If Harry Potter and Percy Jackson were to meet, this would be the outcome. First things first, I NEED one of those conjuring plates that they use at meal time. You sit in front of the plate and whatever you’re craving appears! Can you imagine?! No cooking. No clean up. And you’re always satisfied!!! Pure genius! 

Without giving away the plot, I really enjoyed watching the journey unfold of Bailey and her friends taking on the sea nymphs that want to destroy Poseidon’s Academy and the human race. The pace of the book was consistent without any dull moments. 

My one critique is that I kept reading the story in Hailey’s voice as the first person rather than an omniscient narrator.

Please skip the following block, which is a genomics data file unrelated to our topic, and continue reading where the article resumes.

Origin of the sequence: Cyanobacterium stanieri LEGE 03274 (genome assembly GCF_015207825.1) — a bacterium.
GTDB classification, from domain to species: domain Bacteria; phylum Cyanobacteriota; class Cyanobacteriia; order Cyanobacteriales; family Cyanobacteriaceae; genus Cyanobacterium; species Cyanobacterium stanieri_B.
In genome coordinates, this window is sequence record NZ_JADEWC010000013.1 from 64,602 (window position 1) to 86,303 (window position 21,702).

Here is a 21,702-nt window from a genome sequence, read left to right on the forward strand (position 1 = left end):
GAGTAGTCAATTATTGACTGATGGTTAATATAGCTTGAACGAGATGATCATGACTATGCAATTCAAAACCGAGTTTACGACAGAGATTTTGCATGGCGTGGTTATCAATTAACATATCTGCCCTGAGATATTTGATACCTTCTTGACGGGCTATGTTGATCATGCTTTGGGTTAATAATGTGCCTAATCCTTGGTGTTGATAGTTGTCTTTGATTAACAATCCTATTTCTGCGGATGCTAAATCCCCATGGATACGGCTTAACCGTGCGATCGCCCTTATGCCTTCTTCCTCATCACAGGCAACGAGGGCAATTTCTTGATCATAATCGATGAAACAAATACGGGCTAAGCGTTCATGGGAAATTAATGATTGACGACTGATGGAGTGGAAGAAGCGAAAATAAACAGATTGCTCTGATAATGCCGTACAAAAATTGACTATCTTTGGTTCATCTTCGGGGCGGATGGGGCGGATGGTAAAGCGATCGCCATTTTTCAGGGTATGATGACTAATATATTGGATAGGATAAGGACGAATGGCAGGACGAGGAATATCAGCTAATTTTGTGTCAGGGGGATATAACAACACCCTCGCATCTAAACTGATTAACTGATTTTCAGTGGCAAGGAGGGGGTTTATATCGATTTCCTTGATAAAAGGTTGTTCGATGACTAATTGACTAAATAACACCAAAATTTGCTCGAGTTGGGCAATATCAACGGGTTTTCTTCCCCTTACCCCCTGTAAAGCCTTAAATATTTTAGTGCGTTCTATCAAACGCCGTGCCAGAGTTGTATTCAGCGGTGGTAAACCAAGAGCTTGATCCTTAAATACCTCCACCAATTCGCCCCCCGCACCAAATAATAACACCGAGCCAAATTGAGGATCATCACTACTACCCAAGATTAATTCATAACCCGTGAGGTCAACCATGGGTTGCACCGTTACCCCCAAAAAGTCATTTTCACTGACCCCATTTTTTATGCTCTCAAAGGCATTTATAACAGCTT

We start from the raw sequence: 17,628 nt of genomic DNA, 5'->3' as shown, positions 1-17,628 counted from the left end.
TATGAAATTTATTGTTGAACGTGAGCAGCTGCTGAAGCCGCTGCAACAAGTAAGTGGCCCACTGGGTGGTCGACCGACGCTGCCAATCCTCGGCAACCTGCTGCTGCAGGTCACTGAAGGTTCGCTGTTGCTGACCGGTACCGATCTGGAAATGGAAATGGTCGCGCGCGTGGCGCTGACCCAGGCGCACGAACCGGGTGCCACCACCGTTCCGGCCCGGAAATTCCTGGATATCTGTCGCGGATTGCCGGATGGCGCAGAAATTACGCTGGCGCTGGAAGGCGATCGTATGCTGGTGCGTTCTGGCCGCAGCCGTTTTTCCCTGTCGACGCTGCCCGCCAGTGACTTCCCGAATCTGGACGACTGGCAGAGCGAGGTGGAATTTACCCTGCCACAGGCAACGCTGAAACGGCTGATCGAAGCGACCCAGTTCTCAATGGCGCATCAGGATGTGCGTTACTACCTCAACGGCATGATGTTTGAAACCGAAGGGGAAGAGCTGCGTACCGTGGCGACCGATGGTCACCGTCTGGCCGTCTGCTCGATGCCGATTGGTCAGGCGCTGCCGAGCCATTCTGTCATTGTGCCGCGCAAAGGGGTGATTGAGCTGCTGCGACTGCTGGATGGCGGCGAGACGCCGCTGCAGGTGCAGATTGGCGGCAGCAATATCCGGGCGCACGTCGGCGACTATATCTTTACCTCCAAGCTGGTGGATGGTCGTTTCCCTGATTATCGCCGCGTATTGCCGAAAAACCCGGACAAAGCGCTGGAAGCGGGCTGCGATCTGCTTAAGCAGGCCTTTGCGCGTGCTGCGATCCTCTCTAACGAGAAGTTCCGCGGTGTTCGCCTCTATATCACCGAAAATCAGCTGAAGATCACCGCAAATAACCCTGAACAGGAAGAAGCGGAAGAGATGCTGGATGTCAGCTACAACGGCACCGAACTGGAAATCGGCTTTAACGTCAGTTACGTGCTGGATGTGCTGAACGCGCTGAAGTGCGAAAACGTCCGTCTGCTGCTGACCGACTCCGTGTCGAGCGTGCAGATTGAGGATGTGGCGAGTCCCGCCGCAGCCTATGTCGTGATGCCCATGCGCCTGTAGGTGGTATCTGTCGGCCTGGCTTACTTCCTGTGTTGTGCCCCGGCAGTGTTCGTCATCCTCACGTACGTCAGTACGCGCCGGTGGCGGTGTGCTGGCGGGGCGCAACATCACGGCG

Overall, the book was fun and enjoyable. I give this book 4/5 stars!
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I love any books about Greek mythology and the Gods, so I was really excited to read this book. This book is a really neat take on how the humans have God powers after they defeated them. That means everyone has a power, which would be awesome! The main character, Hailey, has Zeus powers but doesn't really want them, while her friends love their own powers. They get accepted into Poseidon's Academy and the story is about what happens to them while they are there, along with a prophecy that seems to be about Hailey, which she wants nothing to do with. The book was a fun read and had a lot of mythology about the Gods and creatures that have survived since that time. If you like mythology at all you will like this book! 

I received an advance copy of this book from Netgalley for my honest opinion. #PoseidonsAcademy #NetGalley